A noted rail equipment engineer who began a 40 year career with the Transit Research Corporation involved with troubleshooting the post-war PCC car, and application of that technology to rapid transit use. He went on to serve with the Institute for Rapid Transit and Washington Metropolitan Area Transit Authority.​​

Gaul began his transit career in 1946 as an engineer with the TRC, the successor to the Electric Railway President’s Conference Committee which had introduced a new generation of streetcars in the 1930’s. In this capacity, he was involved in the development of and specifications for the final PCC trucks and control equipment and their application to rapid transit service. His duties involved frequent visits to all PCC properties to conduct tests and resolve technical problems.
In 1961, Gaul directed the liquidation of the TRC and transfer of its assets to the IRT in Chicago, which he served as Executive Secretary from 1961 to 1970. The IRT later merged with the American Transit Association to form APTA.
During his years with the TRC and IRT, he cooperated with ATA on rail transit matters. In addition, he worked closely with Van Court Lucas, Walter S. Rainville, and Herbert Scheuer in the establishment of the APTA Rail Transit Group.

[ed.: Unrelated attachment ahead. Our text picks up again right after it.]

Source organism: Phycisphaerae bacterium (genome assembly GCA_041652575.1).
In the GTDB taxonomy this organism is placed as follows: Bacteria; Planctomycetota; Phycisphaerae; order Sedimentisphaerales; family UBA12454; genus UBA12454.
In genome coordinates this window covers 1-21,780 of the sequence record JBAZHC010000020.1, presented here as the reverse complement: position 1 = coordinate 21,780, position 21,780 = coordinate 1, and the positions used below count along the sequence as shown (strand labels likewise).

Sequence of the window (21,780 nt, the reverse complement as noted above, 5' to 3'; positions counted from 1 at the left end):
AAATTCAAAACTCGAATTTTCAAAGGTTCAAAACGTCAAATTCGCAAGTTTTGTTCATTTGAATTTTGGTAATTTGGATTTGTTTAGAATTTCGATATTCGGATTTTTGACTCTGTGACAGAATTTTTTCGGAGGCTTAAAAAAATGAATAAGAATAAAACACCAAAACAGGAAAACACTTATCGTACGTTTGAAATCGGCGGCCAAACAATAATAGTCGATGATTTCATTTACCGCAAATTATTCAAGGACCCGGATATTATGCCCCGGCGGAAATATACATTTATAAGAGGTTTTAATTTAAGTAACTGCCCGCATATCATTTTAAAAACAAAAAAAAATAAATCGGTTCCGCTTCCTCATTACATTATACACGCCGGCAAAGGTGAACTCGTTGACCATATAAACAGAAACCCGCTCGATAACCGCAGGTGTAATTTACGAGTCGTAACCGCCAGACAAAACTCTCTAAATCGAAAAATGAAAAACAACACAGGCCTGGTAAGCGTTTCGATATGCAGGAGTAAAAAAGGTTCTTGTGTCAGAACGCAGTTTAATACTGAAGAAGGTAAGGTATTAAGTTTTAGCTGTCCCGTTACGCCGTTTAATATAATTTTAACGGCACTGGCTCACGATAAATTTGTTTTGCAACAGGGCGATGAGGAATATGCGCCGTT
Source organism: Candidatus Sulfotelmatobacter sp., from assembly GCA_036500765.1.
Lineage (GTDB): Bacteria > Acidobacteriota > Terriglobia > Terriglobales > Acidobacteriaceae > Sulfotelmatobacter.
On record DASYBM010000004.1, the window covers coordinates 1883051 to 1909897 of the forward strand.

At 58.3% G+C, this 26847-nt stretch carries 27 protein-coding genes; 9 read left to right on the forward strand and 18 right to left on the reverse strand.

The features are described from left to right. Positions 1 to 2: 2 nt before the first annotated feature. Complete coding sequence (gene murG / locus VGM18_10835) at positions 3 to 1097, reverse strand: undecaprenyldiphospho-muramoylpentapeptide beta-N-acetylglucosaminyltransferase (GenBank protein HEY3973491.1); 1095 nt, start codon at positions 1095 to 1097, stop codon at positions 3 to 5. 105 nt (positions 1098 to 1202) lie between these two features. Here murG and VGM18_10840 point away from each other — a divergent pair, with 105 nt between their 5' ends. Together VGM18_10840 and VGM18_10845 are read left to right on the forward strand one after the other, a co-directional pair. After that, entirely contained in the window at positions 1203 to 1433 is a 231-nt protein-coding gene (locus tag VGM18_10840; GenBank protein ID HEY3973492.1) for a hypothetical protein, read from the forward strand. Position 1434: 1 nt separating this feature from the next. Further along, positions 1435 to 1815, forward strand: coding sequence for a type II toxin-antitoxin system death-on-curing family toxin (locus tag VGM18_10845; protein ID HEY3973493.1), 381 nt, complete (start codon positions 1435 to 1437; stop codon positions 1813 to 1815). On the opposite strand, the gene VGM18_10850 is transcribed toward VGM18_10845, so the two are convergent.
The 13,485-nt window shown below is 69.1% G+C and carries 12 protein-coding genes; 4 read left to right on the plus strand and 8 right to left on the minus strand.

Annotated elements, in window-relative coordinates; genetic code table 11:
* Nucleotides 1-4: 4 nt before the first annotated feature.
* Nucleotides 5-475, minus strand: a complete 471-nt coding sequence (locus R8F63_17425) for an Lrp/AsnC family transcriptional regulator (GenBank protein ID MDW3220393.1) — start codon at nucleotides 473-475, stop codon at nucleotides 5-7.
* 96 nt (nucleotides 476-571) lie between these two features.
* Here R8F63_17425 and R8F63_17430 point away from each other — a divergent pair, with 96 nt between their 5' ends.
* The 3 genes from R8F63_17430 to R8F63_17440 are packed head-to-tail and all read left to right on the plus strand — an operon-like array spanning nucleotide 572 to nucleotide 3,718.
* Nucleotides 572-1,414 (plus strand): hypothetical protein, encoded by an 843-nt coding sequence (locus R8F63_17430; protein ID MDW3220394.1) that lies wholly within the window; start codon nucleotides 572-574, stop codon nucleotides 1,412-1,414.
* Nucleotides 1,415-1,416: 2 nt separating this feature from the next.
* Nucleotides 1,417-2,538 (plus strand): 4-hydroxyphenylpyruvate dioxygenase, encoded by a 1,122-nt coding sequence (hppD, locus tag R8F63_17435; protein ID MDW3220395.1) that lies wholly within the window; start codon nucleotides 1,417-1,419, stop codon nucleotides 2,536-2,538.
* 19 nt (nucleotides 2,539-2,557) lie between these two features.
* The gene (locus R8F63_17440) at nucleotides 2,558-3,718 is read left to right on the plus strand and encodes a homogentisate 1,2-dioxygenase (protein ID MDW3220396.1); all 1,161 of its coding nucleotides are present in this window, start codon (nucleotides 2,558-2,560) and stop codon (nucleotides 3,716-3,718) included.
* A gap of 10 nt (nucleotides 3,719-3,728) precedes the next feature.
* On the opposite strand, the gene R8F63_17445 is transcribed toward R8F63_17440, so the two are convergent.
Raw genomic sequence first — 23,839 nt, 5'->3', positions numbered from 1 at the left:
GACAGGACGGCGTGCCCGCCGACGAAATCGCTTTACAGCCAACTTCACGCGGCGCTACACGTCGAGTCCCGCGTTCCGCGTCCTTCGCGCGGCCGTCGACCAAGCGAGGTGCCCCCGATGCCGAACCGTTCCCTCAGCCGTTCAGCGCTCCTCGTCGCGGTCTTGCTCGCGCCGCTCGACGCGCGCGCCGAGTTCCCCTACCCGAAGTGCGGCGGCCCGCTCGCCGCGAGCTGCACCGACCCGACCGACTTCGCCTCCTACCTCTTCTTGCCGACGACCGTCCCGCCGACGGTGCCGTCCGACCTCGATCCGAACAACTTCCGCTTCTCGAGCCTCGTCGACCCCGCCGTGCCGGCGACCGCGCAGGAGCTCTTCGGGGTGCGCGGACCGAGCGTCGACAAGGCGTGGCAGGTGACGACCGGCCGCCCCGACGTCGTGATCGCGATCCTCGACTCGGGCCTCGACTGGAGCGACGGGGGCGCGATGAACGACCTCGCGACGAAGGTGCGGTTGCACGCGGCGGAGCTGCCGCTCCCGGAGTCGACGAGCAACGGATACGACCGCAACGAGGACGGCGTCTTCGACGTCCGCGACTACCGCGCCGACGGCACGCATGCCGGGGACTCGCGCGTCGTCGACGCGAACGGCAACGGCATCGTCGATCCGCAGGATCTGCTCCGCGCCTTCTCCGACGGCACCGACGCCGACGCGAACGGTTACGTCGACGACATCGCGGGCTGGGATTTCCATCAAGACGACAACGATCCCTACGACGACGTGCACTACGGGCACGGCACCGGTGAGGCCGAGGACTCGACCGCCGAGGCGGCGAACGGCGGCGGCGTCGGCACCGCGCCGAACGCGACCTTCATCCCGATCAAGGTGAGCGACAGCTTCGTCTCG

From 1970 until his retirement in 1983, Gaul served the Washington Metropolitan Area Transit Authority as Director, Office of Equipment Design. He had overall responsibility for the design and procurement of the original 300 subway cars, more than 1000 buses, and the automatic train control and fare control equipment.
Following his retirement, he continued to perform transit consulting work and remained closely involved in the transit industry. He died in 1998.​

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